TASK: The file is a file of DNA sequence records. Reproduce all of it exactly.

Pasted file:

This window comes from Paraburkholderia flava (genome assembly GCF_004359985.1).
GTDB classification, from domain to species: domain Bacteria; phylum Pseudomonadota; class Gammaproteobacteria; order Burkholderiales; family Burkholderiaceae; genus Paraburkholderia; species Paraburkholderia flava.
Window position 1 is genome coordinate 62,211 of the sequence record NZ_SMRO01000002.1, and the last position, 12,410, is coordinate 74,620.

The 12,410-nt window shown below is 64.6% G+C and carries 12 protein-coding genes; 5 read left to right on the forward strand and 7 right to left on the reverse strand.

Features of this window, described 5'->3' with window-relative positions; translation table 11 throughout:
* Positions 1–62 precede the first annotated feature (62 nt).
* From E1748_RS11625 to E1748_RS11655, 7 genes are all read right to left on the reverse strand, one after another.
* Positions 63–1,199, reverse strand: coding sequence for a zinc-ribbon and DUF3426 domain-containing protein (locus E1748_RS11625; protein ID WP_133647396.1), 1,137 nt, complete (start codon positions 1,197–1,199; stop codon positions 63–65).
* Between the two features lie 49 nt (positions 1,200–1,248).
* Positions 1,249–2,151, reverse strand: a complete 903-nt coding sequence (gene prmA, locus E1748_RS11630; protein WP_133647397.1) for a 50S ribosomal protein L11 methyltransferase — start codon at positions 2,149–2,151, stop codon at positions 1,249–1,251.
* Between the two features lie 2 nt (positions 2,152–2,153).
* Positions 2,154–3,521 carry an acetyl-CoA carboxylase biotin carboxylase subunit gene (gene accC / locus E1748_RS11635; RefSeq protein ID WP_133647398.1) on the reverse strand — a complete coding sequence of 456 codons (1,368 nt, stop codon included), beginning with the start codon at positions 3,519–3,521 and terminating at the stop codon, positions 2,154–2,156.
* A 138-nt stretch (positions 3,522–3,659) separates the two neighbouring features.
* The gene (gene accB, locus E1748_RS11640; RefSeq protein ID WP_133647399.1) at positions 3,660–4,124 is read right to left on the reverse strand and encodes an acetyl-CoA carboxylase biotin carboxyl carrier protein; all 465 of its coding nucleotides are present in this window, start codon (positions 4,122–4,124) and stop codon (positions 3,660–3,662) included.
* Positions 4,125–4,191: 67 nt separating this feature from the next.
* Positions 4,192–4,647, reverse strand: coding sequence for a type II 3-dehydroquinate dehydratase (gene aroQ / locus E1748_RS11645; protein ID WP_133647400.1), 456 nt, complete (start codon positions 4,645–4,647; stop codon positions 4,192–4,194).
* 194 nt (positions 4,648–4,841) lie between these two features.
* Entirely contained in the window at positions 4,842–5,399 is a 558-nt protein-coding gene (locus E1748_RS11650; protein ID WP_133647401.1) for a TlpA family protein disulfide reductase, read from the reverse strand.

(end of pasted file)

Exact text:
This window comes from Paraburkholderia flava (genome assembly GCF_004359985.1).
GTDB classification, from domain to species: domain Bacteria; phylum Pseudomonadota; class Gammaproteobacteria; order Burkholderiales; family Burkholderiaceae; genus Paraburkholderia; species Paraburkholderia flava.
Window position 1 is genome coordinate 62,211 of the sequence record NZ_SMRO01000002.1, and the last position, 12,410, is coordinate 74,620.

The 12,410-nt window shown below is 64.6% G+C and carries 12 protein-coding genes; 5 read left to right on the forward strand and 7 right to left on the reverse strand.

Features of this window, described 5'->3' with window-relative positions; translation table 11 throughout:
* Positions 1–62 precede the first annotated feature (62 nt).
* From E1748_RS11625 to E1748_RS11655, 7 genes are all read right to left on the reverse strand, one after another.
* Positions 63–1,199, reverse strand: coding sequence for a zinc-ribbon and DUF3426 domain-containing protein (locus E1748_RS11625; protein ID WP_133647396.1), 1,137 nt, complete (start codon positions 1,197–1,199; stop codon positions 63–65).
* Between the two features lie 49 nt (positions 1,200–1,248).
* Positions 1,249–2,151, reverse strand: a complete 903-nt coding sequence (gene prmA, locus E1748_RS11630; protein WP_133647397.1) for a 50S ribosomal protein L11 methyltransferase — start codon at positions 2,149–2,151, stop codon at positions 1,249–1,251.
* Between the two features lie 2 nt (positions 2,152–2,153).
* Positions 2,154–3,521 carry an acetyl-CoA carboxylase biotin carboxylase subunit gene (gene accC / locus E1748_RS11635; RefSeq protein ID WP_133647398.1) on the reverse strand — a complete coding sequence of 456 codons (1,368 nt, stop codon included), beginning with the start codon at positions 3,519–3,521 and terminating at the stop codon, positions 2,154–2,156.
* A 138-nt stretch (positions 3,522–3,659) separates the two neighbouring features.
* The gene (gene accB, locus E1748_RS11640; RefSeq protein ID WP_133647399.1) at positions 3,660–4,124 is read right to left on the reverse strand and encodes an acetyl-CoA carboxylase biotin carboxyl carrier protein; all 465 of its coding nucleotides are present in this window, start codon (positions 4,122–4,124) and stop codon (positions 3,660–3,662) included.
* Positions 4,125–4,191: 67 nt separating this feature from the next.
* Positions 4,192–4,647, reverse strand: coding sequence for a type II 3-dehydroquinate dehydratase (gene aroQ / locus E1748_RS11645; protein ID WP_133647400.1), 456 nt, complete (start codon positions 4,645–4,647; stop codon positions 4,192–4,194).
* 194 nt (positions 4,648–4,841) lie between these two features.
* Entirely contained in the window at positions 4,842–5,399 is a 558-nt protein-coding gene (locus E1748_RS11650; protein ID WP_133647401.1) for a TlpA family protein disulfide reductase, read from the reverse strand.